Risk analysis of poor health and growth failure of children in the central highlands of Guatemala.
Child morbidity and growth failure are multidimensional phenomena.
An assessment was undertaken of the food and nonfood risk factors of poor health and growth failure in children of different age groups in the central highlands of Guatemala.
The aim was to identify high risk factors in under-five and school-age children.
Under-five children at high risk of being ill tended to come from households with : high needs of child care, a lack of access to a private well or piped water, and no sewage connection.
Women's illiteracy constituted an additional risk factor for diarrheal disease in under-five children.
Growth failure in under-five children was mainly due to chronic factors : 74% were stunted, 6% were wasted and 44% were weight deficient.
These prevalence rates were lower among school-age children.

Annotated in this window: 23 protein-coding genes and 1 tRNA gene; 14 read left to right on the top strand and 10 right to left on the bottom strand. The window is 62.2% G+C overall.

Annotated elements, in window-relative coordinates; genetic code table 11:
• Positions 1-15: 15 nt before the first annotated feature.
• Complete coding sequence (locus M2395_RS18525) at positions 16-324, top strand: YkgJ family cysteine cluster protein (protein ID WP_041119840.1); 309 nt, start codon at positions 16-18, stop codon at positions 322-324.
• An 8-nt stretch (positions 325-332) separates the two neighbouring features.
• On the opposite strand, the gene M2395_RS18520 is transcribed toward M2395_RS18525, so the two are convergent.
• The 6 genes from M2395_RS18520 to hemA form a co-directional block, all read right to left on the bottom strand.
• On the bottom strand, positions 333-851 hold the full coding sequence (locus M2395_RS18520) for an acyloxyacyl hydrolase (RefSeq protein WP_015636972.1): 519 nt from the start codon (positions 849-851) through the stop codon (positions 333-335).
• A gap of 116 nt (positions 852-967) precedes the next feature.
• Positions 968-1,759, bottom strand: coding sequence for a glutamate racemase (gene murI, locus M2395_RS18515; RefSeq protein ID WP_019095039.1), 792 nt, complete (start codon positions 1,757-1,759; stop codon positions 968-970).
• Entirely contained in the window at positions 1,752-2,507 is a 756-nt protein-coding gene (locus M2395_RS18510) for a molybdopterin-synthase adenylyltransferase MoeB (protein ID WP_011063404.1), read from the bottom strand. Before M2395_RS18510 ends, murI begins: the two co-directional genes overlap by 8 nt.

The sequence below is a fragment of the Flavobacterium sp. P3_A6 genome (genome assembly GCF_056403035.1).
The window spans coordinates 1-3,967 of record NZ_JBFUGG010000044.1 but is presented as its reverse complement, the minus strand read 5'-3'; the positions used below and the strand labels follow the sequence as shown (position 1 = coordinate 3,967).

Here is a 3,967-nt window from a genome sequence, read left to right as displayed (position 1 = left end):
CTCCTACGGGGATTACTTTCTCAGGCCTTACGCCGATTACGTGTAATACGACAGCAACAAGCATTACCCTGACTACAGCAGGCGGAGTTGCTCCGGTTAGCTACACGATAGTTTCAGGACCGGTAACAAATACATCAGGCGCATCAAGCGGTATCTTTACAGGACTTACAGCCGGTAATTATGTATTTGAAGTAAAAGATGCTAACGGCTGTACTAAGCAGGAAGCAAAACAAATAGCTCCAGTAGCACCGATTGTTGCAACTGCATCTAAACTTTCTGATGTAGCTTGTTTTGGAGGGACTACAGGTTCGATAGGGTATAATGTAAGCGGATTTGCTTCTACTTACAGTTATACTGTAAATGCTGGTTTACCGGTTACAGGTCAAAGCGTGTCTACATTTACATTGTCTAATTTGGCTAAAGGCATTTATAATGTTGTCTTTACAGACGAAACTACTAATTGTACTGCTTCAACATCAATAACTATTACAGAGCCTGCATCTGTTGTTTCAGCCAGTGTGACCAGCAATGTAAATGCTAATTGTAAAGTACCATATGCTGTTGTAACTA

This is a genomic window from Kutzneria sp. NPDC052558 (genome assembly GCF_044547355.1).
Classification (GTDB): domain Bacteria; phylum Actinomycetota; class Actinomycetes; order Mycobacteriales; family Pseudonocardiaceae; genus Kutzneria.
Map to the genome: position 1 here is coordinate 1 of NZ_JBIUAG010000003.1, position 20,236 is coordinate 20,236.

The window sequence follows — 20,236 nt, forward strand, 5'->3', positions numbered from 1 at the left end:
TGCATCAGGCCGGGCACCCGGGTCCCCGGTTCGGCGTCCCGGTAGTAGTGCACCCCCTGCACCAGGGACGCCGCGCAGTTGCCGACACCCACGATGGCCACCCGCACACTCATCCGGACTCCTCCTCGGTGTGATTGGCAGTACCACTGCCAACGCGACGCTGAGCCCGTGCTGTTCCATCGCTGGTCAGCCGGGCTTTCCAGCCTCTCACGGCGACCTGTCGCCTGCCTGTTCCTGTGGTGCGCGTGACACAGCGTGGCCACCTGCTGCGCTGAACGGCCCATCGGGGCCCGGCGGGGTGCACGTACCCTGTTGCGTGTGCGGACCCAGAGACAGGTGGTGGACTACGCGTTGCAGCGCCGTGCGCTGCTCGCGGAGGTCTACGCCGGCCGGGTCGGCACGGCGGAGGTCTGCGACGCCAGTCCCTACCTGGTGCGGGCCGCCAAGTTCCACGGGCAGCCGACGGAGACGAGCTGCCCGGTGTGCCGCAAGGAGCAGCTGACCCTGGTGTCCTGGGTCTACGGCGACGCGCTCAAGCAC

Low per capita food availability, and particularly the absence in the household of self-produced staple foods, was the most significant risk factor of growth failure in under-five children, followed by high risk of being ill, and participation by women in farm production.
The latter was particularly a risk factor of wasting.
Nonfood risk factors were most important for growth failure in school-age children.
These factors included : sanitation, housing conditions, women's literacy status, and adult women's body mass index.
Participation in farm production by school-age children was associated with a higher risk of growth failure in younger siblings. (...)
Mots-clés Pascal : Morbidité, Retard, Développement staturopondéral, Facteur risque, Enfant, Homme, Age scolaire, Age préscolaire, Guatemala, Amérique Centrale, Amérique, Epidémiologie
Mots-clés Pascal anglais : Morbidity, Delay, Somatic growth, Risk factor, Child, Human, School age, Preschool age, Guatemala, Central America, America, Epidemiology
Notice produite par :
Inist-CNRS - Institut de l'Information Scientifique et Technique
Cote : 99-0207632
Code Inist : 002B30A01A2. Création : 16/11/1999.